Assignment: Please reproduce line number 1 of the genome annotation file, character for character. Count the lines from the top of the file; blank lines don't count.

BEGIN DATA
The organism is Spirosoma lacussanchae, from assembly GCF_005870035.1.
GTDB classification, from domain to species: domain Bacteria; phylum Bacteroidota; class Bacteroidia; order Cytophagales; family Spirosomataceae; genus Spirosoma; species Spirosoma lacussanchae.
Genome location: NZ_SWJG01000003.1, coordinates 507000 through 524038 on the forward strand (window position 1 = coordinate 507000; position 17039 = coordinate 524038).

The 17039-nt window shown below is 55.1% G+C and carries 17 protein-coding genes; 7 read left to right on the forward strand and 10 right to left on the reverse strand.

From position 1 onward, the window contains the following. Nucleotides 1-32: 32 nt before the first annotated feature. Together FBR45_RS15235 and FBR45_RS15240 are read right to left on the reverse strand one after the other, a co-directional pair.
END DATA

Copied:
The organism is Spirosoma lacussanchae, from assembly GCF_005870035.1.